BEIJING, Feb. 20 (Xinhua) -- Soaring food prices, which the World Bank says have hit "dangerous levels," have thrust the issue of food security sharply into the global spotlight over the past week.
From Asia to the Middle East and to Latin America, the trends of food prices have aroused widespread public concerns globally and in the developing world in particular.
World Bank Group President Robert B. Zoellick warned on Tuesday: "Global food prices are rising to dangerous levels and threaten tens of millions of poor people around the world."
Rising food prices have driven an estimated 44 million people into poverty in developing countries since last June, as food costs continue to rise to near 2008 levels.
The latest edition of Food Price Watch, a research publication by the World Bank, showed that its food price index rose by 15 percent between October 2010 and January 2011. It is 29 percent above its level a year earlier and only 3 percent below its 2008 peak.
Then what are the main factors behind the food price spikes?
The answer lies in the ultra-loose monetary policy of the United States, the financialization of the global farm produce market, the development of biofuels and the extreme weather events affecting harvests in the world's main grain-producing areas.
The U.S. Federal Reserve is driving up food prices by cranking up its dollar printing presses and devaluing its own currency. As the U.S. website of Business Insider puts it: "The food crisis is a dollar crisis."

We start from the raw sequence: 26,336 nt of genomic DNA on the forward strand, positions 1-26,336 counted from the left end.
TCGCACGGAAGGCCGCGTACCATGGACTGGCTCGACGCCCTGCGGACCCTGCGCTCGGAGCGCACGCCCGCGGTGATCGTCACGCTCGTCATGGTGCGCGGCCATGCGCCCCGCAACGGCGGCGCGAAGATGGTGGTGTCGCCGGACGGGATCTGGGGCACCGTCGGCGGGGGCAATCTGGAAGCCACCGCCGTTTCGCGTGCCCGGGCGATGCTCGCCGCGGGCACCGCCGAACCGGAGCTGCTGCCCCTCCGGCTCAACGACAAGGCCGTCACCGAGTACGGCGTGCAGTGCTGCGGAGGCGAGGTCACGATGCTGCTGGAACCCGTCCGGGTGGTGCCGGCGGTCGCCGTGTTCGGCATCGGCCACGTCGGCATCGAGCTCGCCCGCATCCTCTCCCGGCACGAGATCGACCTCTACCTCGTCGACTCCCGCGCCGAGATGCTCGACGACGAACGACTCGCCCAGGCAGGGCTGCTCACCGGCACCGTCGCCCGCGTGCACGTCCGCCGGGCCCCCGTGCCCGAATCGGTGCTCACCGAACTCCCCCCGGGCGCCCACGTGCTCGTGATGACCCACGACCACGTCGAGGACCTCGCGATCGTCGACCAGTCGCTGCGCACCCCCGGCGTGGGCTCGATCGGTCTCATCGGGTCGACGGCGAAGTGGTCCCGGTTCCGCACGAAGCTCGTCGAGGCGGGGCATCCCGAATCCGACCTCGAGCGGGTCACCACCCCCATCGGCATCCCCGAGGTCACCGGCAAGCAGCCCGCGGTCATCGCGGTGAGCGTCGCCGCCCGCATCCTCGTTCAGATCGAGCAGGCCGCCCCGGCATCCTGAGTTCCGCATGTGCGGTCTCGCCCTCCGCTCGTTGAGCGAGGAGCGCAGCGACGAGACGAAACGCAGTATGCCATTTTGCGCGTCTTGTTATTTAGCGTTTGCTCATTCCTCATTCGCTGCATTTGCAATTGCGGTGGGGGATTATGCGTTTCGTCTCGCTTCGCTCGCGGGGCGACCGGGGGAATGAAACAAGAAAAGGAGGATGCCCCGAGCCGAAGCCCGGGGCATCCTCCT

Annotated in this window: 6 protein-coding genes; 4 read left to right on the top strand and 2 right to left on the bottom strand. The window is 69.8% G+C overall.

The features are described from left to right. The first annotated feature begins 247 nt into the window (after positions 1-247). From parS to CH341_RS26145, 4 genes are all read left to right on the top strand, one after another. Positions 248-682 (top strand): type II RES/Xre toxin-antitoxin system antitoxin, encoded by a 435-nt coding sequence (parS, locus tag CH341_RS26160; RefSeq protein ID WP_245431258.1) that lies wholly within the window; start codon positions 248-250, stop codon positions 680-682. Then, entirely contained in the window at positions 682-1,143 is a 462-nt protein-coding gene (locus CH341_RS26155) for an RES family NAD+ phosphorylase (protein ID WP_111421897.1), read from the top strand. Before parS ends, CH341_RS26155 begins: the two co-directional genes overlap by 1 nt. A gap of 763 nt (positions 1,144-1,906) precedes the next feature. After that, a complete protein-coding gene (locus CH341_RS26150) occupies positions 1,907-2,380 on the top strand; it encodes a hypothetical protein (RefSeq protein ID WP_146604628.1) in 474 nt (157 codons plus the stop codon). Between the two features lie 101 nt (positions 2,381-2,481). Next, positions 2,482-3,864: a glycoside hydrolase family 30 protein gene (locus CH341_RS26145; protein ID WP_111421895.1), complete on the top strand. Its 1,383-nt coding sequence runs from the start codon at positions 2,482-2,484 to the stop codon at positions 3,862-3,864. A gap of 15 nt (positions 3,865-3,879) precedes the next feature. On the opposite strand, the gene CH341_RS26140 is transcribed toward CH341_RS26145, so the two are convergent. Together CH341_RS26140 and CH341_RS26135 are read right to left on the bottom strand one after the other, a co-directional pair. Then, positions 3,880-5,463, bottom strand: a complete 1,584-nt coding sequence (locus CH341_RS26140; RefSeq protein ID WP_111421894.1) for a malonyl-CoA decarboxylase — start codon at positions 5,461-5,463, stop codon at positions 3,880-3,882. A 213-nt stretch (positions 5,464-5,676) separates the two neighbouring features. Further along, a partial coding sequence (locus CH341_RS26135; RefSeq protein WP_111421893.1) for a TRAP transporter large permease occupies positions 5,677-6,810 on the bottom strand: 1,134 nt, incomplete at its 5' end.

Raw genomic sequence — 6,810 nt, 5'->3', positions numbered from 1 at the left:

Several years ago, a study by the World Bank concluded that biofuel development in the United States and the European Union were directly responsible for the explosion in grain and food prices worldwide.
The study, once confidential, was revealed by the London-based Guardian newspaper in 2008 and caused a worldwide sensation.
And the increasing financialization of global agricultural product markets in recent years has also made food prices more volatile as investor prediction and panic could expand the range of food price fluctuations.
It must be pointed out that when prices of staple foods soar, its impact varies greatly between poor and rich countries -- from distressing to almost minimal. In some of the poorest countries in the world, people spend a significant portion of their household expenses on food and will feel the pinch as soon as food prices rise.
In efforts to stem spiralling food prices, the international community should strengthen coordination and measures should be taken to urge the developed countries to adopt responsible monetary polices and tighten supervision over staple commodities markets.
As for the developing world, the best way out of the food crisis is to increase agricultural inputs and improve productivity to boost agricultural production and grain supply.